The “avant-garde” trombonist and composer had this to say to Thomas Pena in an October 2008 interview, printed at

Getting back to the moment when you were inspired to become a musician. . .

When I first heard Louis Armstrong. I went to a private school in upstate New York where most of the kids were New Yorkers who were farmed out to private schools.  They used to bring me down to these clubs and concerts in New York. One day a school buddy took me to hear Louis Armstrong at a movie theater just off Times Square.  At the time Louis performed between films, so I had to sit through the film, The Crimson Pirate, three times to see him again!  It was a commercial thing but Louis radiated so much warmth, creativity and inspiration that I just melted.  I shook his hand and he said some beautiful things to encourage me. I believe it all started with him.

How old were you at the time?

I was probably fifteen.  There was another time in 1948.  The first live jazz band I ever heard was a pick up band from New York City; they were handsome, spectacular guys.  There was James P. Johnson on the piano and a bass player named Pops Foster.  These guys stomped!  I think I was about 12 years old at the time, but it was Louis Armstrong that really compelled me.  After I met him I thought to myself, “I want to do for someone what Louis did for me.”

Note: The Crimson Pirate, starring Burt Lancaster, was playing in New York City in late August 1952 — so Rudd surely saw the All-Stars.  His understanding of the music and growth was phenomenal: perhaps seven years later, Rudd was gigging with an Eddie Condon sextet in Chicago — alongside Pee Wee Russell and Johnny Windhurst, and the broadcasts show him to be a fully-developed player.


  1. Oooo, Roswell saw a good show! At that time, Louis had an extended run at the Paramount where he shared the bill with Gordon Jenkins. Apparently, the All Stars and Jenkins joined forces for a finale on “When the Saints Go Marchin’ In” that Louis would mention for years. According to Nick Fatool (I think), the ending would practically leave Jenkins in tears. It was also Trummy Young’s first engagement with the band, which would have also featured Barney Bigard, Marty Napoleon, Arvell Shaw, Cozy Cole and Velma Middleton. That group could influence anybody!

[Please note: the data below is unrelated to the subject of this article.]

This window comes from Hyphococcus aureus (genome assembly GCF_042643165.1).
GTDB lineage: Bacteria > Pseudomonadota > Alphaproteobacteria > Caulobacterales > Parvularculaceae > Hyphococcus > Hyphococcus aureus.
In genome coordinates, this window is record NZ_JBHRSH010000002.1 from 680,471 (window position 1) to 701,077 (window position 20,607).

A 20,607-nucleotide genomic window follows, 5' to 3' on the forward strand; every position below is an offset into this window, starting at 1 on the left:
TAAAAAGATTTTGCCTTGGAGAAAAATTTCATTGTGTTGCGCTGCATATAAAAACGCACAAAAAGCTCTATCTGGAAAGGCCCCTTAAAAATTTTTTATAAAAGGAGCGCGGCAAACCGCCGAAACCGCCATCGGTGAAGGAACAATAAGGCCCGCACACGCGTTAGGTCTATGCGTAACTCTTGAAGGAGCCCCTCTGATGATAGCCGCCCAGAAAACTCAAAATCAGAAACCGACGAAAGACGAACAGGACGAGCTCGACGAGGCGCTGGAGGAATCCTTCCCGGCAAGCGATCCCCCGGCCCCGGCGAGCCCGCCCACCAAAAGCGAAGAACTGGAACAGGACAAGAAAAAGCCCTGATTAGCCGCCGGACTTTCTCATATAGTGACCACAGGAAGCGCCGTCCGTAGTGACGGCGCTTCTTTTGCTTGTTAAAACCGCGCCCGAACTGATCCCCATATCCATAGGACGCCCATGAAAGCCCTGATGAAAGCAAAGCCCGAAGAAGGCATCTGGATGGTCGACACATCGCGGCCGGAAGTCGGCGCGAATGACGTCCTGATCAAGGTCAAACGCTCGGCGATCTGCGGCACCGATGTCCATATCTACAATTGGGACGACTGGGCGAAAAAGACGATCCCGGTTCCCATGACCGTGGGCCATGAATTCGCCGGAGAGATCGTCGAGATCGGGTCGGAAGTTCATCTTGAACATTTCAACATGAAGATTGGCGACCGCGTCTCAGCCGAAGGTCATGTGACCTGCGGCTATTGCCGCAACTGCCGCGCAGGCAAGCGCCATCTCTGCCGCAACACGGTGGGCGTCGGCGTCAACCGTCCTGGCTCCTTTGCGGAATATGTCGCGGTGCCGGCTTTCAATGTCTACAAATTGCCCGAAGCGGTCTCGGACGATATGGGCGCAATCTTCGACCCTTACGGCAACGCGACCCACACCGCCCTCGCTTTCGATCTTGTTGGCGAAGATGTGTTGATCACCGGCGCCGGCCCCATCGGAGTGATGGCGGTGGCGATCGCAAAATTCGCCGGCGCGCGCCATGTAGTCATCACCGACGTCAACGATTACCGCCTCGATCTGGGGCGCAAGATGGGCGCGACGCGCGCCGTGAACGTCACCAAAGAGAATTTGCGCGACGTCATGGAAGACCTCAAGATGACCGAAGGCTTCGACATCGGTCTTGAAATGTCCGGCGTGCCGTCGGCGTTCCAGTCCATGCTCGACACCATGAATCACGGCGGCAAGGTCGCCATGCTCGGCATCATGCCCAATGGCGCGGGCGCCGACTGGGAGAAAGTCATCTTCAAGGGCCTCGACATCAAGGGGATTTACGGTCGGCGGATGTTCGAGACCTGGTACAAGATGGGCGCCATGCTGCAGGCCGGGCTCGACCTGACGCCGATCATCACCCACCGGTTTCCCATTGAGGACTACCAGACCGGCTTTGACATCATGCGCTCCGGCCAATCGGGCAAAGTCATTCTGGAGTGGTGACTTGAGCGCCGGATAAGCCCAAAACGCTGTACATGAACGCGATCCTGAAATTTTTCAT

2. I found Roswell’s comments particularly touching: it’s one thing to get Louis, another to try to do what he did on your own terms. And the Louis-Jenkins collaborations, live or on recording, can make anyone hold back tears. In some ways, Jenkins’s swooshing strings and eager voices are the perfect setting for Louis, the sweet picture frame that sets him off so well. Those Deccas are part of my emotional soundtrack.

    Now — to my readers — I’ll stand by my contention that Ricky Riccardi knows Louis more deeply than anyone ever has — so we are waiting for his book on Louis’s later years to come out in (I think) May. (Maybe it needs a blurb from Roswell on the back jacket?)

  3. Three cheers for Louis! And for all those who GET Louis.
    And I pity the fool who doesn’t….

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